A few weeks ago, Seymour Hersh, whose fame is essentially centered on the My Lai massacre in Vietnam, made headlines when he said portions of the US military were trying to conquer and convert the Muslim world:
The New Yorker’s Seymour Hersh alleged in a speech in Qatar that key branches of the U.S. military are being led by Christian fundamentalist “crusaders” who are determined to “turn mosques into cathedrals.”
Hersh specifically cited now-retired General Stanley McChrystal and, more vaguely, much of the US Special Operations community. He claimed members of the US military were members of a small sect of Christianity out to continue the crusades:
He then alleged that Gen. Stanley McChrystal, who headed JSOC before briefly becoming the top U.S. commander in Afghanistan, and his successor, Vice Adm. William McRaven, as well as many within JSOC, “are all members of, or at least supporters of, Knights of Malta.”…
“Many of them are members of Opus Dei,” Hersh continued. Read more
The editorial page of the Colorado Springs Gazette, local to the US Air Force Academy, came down with both feet on Michael Weinstein’s MRFF, clearly saying Weinstein’s group “opposes the free exercise of religion in government.” The article, entitled “Anti-religion suit is based on a myth,” was written by editor Wayne Laugesen in response to Weinstein’s lawsuit precipitated by the invitation USMC Lt (Ret) Clebe McClary to the Academy National Prayer Luncheon. Laugesen said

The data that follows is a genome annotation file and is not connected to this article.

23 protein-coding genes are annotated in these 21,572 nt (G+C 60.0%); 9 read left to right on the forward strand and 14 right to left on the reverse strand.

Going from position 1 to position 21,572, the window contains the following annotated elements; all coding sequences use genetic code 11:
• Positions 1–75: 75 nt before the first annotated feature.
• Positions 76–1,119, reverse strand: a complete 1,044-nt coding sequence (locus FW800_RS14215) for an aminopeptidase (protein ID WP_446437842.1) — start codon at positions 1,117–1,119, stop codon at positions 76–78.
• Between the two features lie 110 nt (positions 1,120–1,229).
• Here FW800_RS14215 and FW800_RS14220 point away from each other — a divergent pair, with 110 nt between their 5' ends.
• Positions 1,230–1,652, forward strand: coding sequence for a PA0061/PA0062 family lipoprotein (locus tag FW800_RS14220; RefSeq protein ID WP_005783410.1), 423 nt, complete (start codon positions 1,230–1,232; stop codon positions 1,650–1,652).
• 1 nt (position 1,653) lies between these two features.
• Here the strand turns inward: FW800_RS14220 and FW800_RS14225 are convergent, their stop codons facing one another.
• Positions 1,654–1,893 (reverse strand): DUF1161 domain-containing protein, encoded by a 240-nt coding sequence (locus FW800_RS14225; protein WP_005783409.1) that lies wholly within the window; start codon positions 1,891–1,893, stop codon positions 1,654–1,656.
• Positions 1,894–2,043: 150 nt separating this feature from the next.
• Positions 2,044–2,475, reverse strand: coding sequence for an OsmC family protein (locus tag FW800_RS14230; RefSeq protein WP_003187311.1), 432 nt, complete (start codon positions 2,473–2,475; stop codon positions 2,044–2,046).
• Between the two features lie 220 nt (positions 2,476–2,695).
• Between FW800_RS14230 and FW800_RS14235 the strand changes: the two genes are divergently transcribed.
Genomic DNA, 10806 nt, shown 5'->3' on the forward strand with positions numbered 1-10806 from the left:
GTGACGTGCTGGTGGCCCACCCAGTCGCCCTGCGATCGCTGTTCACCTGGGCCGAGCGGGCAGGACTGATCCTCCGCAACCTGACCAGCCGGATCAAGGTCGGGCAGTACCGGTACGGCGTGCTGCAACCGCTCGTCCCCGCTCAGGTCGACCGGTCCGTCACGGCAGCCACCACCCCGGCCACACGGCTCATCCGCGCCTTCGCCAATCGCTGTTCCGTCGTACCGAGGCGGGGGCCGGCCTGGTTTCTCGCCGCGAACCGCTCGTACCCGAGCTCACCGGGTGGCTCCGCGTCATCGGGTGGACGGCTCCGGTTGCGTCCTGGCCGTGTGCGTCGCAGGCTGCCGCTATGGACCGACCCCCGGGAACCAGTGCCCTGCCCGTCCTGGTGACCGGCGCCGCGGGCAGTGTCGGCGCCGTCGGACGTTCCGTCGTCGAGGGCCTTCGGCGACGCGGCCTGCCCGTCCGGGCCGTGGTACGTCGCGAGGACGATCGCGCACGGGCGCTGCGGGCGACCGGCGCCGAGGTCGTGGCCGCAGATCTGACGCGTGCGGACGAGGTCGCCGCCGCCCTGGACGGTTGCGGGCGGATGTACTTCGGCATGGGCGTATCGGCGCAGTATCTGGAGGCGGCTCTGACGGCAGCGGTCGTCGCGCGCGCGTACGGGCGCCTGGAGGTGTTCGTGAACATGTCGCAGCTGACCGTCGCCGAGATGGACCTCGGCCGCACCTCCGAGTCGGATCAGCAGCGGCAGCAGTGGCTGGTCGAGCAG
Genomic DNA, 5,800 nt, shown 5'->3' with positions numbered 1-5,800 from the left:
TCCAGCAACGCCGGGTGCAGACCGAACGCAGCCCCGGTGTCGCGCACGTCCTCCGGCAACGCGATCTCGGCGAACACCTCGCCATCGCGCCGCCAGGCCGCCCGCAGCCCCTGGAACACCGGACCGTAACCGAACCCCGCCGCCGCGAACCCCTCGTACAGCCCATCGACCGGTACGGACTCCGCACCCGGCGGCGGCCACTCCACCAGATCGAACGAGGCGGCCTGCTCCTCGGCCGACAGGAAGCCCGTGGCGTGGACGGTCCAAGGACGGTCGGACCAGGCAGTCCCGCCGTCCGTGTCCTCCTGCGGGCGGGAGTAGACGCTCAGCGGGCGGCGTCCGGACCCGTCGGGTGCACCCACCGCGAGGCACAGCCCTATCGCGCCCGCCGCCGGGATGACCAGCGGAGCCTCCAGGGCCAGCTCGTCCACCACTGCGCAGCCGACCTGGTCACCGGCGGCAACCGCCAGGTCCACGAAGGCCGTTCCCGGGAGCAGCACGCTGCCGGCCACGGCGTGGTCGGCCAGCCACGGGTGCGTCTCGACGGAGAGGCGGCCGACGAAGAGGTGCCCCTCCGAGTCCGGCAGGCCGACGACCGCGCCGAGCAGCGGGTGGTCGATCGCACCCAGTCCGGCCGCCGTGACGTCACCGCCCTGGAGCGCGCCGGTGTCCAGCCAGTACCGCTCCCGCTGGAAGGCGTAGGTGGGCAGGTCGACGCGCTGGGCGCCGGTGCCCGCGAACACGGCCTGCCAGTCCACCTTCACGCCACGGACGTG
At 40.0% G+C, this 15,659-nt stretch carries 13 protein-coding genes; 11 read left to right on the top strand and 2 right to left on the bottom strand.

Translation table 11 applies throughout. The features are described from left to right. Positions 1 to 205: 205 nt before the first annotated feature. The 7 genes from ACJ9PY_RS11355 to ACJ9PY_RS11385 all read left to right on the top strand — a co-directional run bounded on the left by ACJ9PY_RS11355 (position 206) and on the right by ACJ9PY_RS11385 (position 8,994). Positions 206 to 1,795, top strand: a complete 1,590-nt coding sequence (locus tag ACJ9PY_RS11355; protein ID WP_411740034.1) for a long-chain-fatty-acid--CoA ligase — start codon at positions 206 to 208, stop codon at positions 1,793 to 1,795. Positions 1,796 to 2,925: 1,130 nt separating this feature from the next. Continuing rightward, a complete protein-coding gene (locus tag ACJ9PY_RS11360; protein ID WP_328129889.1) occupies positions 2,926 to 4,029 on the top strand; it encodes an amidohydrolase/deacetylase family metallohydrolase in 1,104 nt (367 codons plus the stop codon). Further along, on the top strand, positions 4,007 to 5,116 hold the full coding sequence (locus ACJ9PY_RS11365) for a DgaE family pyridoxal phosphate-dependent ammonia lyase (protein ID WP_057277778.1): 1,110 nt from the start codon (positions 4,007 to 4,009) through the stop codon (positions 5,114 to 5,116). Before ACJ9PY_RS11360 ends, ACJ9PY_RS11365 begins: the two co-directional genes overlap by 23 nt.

The Military Religious Freedom Foundation, a group that opposes the free exercise of religion in government, is suing U.S. Air Force Academy Superintendent Lt. Gen. Michael Gould in an effort to forcefully censor an evangelical Christian from speaking at the National Prayer Luncheon — a private event scheduled for Feb. 10 at the academy. (emphasis added)
The paper also jabbed at Weinstein’s lawyer and Weinstein’s own demonstrated record in the American judicial system: Read more
Michael Weinstein has faced an onslaught of criticism in the past few days over his demand that the US Air Force Academy rescind Lt Clebe McClary’s invitation to the 10th Air Base Wing’s National Prayer Luncheon. Several organizations, and even some of his own supporters, are seeing the hypocrisy and extremism in his call for LtGen Gould’s ouster over the religious beliefs of an invited speaker.
Apparently seeing no movement after their initial accusations, Chris Rodda, the MRFF research assistant, has now called McClary’s conduct “illegal:”
Lt. McClary also regularly violates Titles 10 and 18 of U.S. Code by appearing at his speaking engagements, both military and civilian, in a Marine uniform, something that, apparently, not a single military attendee at any of his numerous appearances on military bases has informed him is illegal.
In an unusual move for her, Rodda actually cites the law she claims McClary broke. Of course, she doesn’t say what part of the hundreds of paragraphs of law within Titles 10 or 18 are at issue. Here are some that are: Read more
Websites belittling Commandant of the Marine Corps General James Amos are increasingly referring to his religion — some in an “off-hand” manner, others directly, as if it has something to do with current issues.